This exhibition of acclaimed sculptural masterpieces from the heart of Africa's equatorial rain forest explores not only the significance of the works presented in their countries of origin but also how their reception in the West led them to enter the mainstream of universal art. Drawn from the most important collections of African art in Europe and the United States, the more than 150 works featured in the exhibition relate to fourteen distinct traditions in Cameroon, Equatorial Guinea, Gabon, the Republic of Congo, and the Democratic Republic of the Congo.
Many of the works on view gained international fame as fresh sources of inspiration for early twentieth-century Western avant-garde artists, who collected them and kept them in their studios. The excitement generated by those works when they first came to the attention of artists in Paris, Berlin, and New York is reflected in such colloquial names as "The Black Venus" and "Great Bieri," titles by which they have been known ever since. Pablo Picasso, André Derain, Maurice de Vlaminck, and Henri Matisse were among the many artists who collected and studied African sculpture.
In the traditions of central Africa, as in many other parts of the world, ties to notable ancestors have been maintained through preservation of sacred relics. The exhibition opens with a series of comparisons between celebrated sculptures, such as nineteenth-century Fang reliquaries created in Gabon with works from the Metropolitan's superb medieval and Asian art collections. These comparisons afford a unique opportunity to appreciate conceptual parallels between some of the most exalted expressions of devotional art in the history of Western, Eastern, and African civilizations.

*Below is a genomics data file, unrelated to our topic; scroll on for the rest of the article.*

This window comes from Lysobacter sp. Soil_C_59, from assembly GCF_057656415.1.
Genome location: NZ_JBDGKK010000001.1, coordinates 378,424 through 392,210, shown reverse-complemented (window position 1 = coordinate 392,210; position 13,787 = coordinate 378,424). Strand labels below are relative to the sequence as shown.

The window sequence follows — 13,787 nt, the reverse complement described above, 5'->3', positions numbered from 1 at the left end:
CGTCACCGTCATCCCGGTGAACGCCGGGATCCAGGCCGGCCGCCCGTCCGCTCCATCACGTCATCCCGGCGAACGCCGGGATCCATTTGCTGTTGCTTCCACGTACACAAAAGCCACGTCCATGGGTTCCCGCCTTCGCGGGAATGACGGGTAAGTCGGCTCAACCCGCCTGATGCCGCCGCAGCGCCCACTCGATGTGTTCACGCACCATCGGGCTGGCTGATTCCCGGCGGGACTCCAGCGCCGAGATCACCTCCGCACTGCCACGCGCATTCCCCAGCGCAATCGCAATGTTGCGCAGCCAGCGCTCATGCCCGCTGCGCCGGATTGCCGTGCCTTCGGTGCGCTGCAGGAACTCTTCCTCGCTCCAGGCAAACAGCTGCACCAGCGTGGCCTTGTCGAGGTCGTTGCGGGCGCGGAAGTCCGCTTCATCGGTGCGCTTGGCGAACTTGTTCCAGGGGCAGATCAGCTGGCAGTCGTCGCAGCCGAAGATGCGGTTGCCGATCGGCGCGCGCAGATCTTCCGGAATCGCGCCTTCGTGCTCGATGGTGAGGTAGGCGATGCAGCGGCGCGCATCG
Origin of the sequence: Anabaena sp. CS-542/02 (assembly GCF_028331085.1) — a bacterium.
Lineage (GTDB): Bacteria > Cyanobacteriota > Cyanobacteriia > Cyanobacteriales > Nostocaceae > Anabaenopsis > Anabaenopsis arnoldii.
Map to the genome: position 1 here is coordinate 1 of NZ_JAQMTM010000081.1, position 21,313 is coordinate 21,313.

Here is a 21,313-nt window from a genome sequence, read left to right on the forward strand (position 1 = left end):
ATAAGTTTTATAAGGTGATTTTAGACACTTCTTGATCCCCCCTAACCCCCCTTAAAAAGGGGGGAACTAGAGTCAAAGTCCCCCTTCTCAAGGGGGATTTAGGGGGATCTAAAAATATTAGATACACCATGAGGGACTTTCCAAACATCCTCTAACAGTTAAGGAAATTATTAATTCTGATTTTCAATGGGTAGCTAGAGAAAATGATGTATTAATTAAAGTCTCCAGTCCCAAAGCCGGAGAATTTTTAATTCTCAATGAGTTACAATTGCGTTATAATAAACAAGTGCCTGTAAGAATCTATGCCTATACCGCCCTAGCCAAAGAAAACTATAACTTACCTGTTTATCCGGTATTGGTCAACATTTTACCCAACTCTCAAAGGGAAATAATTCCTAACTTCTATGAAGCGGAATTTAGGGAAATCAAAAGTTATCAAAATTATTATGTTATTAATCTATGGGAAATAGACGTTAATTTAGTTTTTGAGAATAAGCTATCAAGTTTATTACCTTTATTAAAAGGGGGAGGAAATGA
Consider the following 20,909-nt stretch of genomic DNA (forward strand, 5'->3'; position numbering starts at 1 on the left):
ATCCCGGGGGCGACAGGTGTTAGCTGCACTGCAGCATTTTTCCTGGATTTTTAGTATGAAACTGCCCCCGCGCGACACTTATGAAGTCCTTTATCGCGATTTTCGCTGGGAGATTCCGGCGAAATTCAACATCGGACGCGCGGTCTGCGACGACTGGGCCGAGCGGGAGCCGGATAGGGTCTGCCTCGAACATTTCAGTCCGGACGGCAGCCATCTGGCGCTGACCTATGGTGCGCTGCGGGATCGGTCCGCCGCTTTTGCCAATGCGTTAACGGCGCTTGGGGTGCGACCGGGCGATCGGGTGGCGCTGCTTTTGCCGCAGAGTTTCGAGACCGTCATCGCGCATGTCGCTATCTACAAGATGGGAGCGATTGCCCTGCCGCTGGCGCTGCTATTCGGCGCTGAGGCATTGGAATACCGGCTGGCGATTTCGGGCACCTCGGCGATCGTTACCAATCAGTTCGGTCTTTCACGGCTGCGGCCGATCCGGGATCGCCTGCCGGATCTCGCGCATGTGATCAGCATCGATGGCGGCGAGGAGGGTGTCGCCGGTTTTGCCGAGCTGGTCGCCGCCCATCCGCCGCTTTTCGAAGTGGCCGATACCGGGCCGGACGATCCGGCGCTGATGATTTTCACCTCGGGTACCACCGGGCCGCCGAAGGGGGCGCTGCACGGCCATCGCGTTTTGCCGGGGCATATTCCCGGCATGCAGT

The exhibition is made possible in part by the William Randolph Hearst Foundation.
The catalogue is made possible by The Andrew W. Mellon Foundation and the Doris Duke Fund for Publications.
Among the highlights of the exhibition are the wood heads, half-figures, and full figures carved by Fang masters. Created to be positioned at the summit of bark receptacles, the works are striking for their synthesis of intensely introspective contemplation and physical dynamism. Two of the most renowned Fang creations are reunited here for the first time since they were in the collection of the sculptor Jacob Epstein during the first half of the twentieth century: the Female Figure once owned by Derain and now by the Metropolitan; and Seated Female ("Black Venus"), a stunning figure unrivaled in its synthesis of elegance, grace, and physical power, on loan from Musée Dapper in Paris. These two exceptional masterpieces were part of the early wave of African artifacts to arrive in Europe that came to be identified as muses to a new direction in the history of art.
Also featured are two-dimensional wood figurative elements sheathed in precious metals created by the Kota and Mahongwe peoples in Gabon and the Republic of Congo. Among the seminal examples on view is a Sculptural Element from a Reliquary Ensemble (Musée du Quai Branly) created by a Kota artist. Made of wood, brass, and copper, this historically important piece was collected over the course of an exploratory journey to the region by the French 1883 expedition led by Pierre Savorgnan de Brazza. It entered the French national collections and was included in the earliest exhibition of artifacts from the region at the Orangerie du Jardin des Plantes in 1886, sponsored by France to promote interest in its colonial expansion.
Yet another distinctive genre consists of Bwende and Bembe soft sculptures from the Republic of Congo, with their emphasis on a vibrant red palette, strategic use of contrasting textile patterns, and grand cosmic gestures that announce their role as active intermediaries with the divine. Among the most spectacular and rare examples is a lifesize Female Figure by the Bwende master Makosa of Kingoyi that was collected by the Swedish missionary Efraim Andersson in 1938 (Museum of World Culture).